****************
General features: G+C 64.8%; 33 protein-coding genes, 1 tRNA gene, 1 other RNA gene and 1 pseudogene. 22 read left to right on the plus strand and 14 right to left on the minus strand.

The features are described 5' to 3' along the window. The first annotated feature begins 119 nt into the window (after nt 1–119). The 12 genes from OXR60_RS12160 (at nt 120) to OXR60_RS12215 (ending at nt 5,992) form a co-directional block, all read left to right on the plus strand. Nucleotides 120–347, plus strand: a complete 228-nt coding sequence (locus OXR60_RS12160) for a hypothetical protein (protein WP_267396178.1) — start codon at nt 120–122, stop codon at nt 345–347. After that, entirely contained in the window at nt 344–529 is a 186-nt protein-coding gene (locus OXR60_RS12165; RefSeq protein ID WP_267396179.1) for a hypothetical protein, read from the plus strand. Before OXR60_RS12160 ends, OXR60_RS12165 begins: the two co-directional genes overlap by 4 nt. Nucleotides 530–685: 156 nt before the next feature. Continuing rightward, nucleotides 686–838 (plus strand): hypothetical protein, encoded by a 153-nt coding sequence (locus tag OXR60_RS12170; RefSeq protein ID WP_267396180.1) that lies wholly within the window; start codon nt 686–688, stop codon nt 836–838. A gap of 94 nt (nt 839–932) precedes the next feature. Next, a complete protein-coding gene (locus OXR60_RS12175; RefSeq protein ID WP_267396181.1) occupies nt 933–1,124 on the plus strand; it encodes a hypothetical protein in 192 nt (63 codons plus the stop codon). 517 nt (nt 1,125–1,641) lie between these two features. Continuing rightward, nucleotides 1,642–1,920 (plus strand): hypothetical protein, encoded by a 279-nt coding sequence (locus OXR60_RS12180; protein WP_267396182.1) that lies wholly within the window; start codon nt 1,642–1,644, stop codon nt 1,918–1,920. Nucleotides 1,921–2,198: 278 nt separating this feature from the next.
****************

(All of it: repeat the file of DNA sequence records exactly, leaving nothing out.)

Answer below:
General features: G+C 64.8%; 33 protein-coding genes, 1 tRNA gene, 1 other RNA gene and 1 pseudogene. 22 read left to right on the plus strand and 14 right to left on the minus strand.

The features are described 5' to 3' along the window. The first annotated feature begins 119 nt into the window (after nt 1–119). The 12 genes from OXR60_RS12160 (at nt 120) to OXR60_RS12215 (ending at nt 5,992) form a co-directional block, all read left to right on the plus strand. Nucleotides 120–347, plus strand: a complete 228-nt coding sequence (locus OXR60_RS12160) for a hypothetical protein (protein WP_267396178.1) — start codon at nt 120–122, stop codon at nt 345–347. After that, entirely contained in the window at nt 344–529 is a 186-nt protein-coding gene (locus OXR60_RS12165; RefSeq protein ID WP_267396179.1) for a hypothetical protein, read from the plus strand. Before OXR60_RS12160 ends, OXR60_RS12165 begins: the two co-directional genes overlap by 4 nt. Nucleotides 530–685: 156 nt before the next feature. Continuing rightward, nucleotides 686–838 (plus strand): hypothetical protein, encoded by a 153-nt coding sequence (locus tag OXR60_RS12170; RefSeq protein ID WP_267396180.1) that lies wholly within the window; start codon nt 686–688, stop codon nt 836–838. A gap of 94 nt (nt 839–932) precedes the next feature. Next, a complete protein-coding gene (locus OXR60_RS12175; RefSeq protein ID WP_267396181.1) occupies nt 933–1,124 on the plus strand; it encodes a hypothetical protein in 192 nt (63 codons plus the stop codon). 517 nt (nt 1,125–1,641) lie between these two features. Continuing rightward, nucleotides 1,642–1,920 (plus strand): hypothetical protein, encoded by a 279-nt coding sequence (locus OXR60_RS12180; protein WP_267396182.1) that lies wholly within the window; start codon nt 1,642–1,644, stop codon nt 1,918–1,920. Nucleotides 1,921–2,198: 278 nt separating this feature from the next.